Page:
Biological Tutorial

X40 – Computational Microscopy: Label-free Imaging

Organizer: Eduardo Rosa-Molinar, Ph.D., Director, Washington University Center for Cellular Imaging, Professor, Cell Biology, Physiology, and Neuroscience, Washington University School of Medicine in St Louis.

Speaker: Ivan Ivanov, Ph.D., Senior Research and Development Engineer, Chan Zuckerberg Biohub San Francisco.

Computational microscopy, i.e. the joint design of the imaging system and the reconstruction algorithms, has allowed us to circumvent trade-offs imposed by conventional microscopy methods. Computational microscopy methods (such as cryo-ET, super-resolution fluorescence, and quantitative label-free microscopy) enable new mechanistic studies or high-throughput screens. These methods build on a long history of qualitative imaging techniques that create contrast in largely transparent samples using known light-matter interactions. In this tutorial session, I will introduce label-free phase and polarization imaging through demonstrations and explanation of the underlying physical principles. I will discuss classical microscopy contrast methods and review how modern computational microscopy techniques build upon them. Lastly, I will demonstrate how our lab combines quantitative label-free phase and polarization imaging with fluorescence microscopy to study the dynamics of specific molecules of interest in the context of the overall architecture of live cells and organisms. Through large collaborative efforts at the Biohub, we aim to create an intracellular disease dashboard highlighting how cells respond to viral infection and to map the dynamic emergence of cell identity during development.

Physical Sciences Tutorial

X41 – Diffraction Contrast Microscopy: Then and Now

Organizer: Sarshad Rommel, University of Connecticut

Speaker: Babu Viswanathan, Research Professor, Department of Materials and Engineering, Center for Electron Microscopy and Analysis, University of Ohio

This tutorial session will cover an overview of diffraction contrast microscopy (DCM), covering the principles behind DCM and practical applications of the technique in regard to structural analysis and investigations of crystalline defects. 

Cross-Topic (Biological & Physical Sciences) Tutorial

X42 – What’s next for imaging?

Organizer: Eduardo Rosa-Molinar, Ph.D., Director, Washington University Center for Cellular Imaging, Professor, Cell Biology, Physiology, and Neuroscience, Washington University School of Medicine in St Louis.

Speaker: David Grunwald, Ph.D., Associate Professor, RNA Therapeutics Institute, University of Massachusetts Medical School.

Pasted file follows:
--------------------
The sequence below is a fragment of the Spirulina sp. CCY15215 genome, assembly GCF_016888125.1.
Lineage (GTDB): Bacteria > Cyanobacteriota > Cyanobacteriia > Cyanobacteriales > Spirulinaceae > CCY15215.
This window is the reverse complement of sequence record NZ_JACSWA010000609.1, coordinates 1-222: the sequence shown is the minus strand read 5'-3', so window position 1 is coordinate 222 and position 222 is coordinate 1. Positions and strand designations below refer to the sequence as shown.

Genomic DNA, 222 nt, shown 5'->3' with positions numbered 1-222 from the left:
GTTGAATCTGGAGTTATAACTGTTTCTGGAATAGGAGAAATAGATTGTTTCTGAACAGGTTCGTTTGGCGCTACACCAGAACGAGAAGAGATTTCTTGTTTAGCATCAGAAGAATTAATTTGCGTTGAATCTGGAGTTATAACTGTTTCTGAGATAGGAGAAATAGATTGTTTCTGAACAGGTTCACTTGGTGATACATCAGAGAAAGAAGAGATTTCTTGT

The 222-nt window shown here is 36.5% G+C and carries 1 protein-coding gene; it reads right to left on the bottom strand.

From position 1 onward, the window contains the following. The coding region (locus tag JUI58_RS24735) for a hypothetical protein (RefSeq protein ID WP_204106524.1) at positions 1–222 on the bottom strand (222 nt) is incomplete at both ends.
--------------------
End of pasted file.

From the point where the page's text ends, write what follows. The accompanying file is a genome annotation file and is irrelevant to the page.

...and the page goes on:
Microscopy has provided extraordinary insight into the structure and function of human tissues and, with the rate of technical advancements, will undoubtedly lead to further unimaginable biomedical breakthroughs.

However, the next advance in capability may well result from standardization of language describing microscopes and their settings as technical instruments. Moreover, such standardization will respond to increasing calls for reproducibility, reusability, interpretability, equitability, and accessibility.

Standardization will lead to breakthroughs through: a) making scientific knowledge and technical advancements more accessible; b) streamlining large-scale experiments across multiple laboratories; and c) empowering Artificial Intelligence, Machine Learning and Large Language Model (AI/ML/LLM) approaches to extract crucial insights from combined imaging data. The proposed tutorial aims to provide a framework for pursuing and achieving standardization.

First, as a starting point, this tutorial will provide an overview of pertinent projects and initiatives in the bio and biomedical field, including: the NIH-funded 4D NucleomeHuBMAP, and SenNet projects, ABRF, BioImaging North America (BINA), German BioImaging (GerBI), the Open Microscopy Environment Consortium (OME), founding GIDE, the consortium for quality control and reproducibility in light microscopy (QUAREP-LiMi) and REMBI.

Second, it will explore a) commonalities between disciplines; b) impacts on needs for updates to training environments; c) infrastructure needs with respect to data formats, data exchange ability, and technical requirements for metadata schema; and d) implementation limits.

Third, it will raise questions regarding next steps, especially with respect to quality control, performance assessment and their role in image data analysis and reusability.

Finally, it will discuss the potential impacts from data management initiatives being run without formalized USA representation, but supported by other governments[1], and aim to assess the needs and opportunities for a combined push from LM and EM communities in the USA to raise attention to these new frontiers for imaging sciences.


[1] Through substantial national funding approaches for instance in Australia, the Euro-Zone, Germany, and Japan.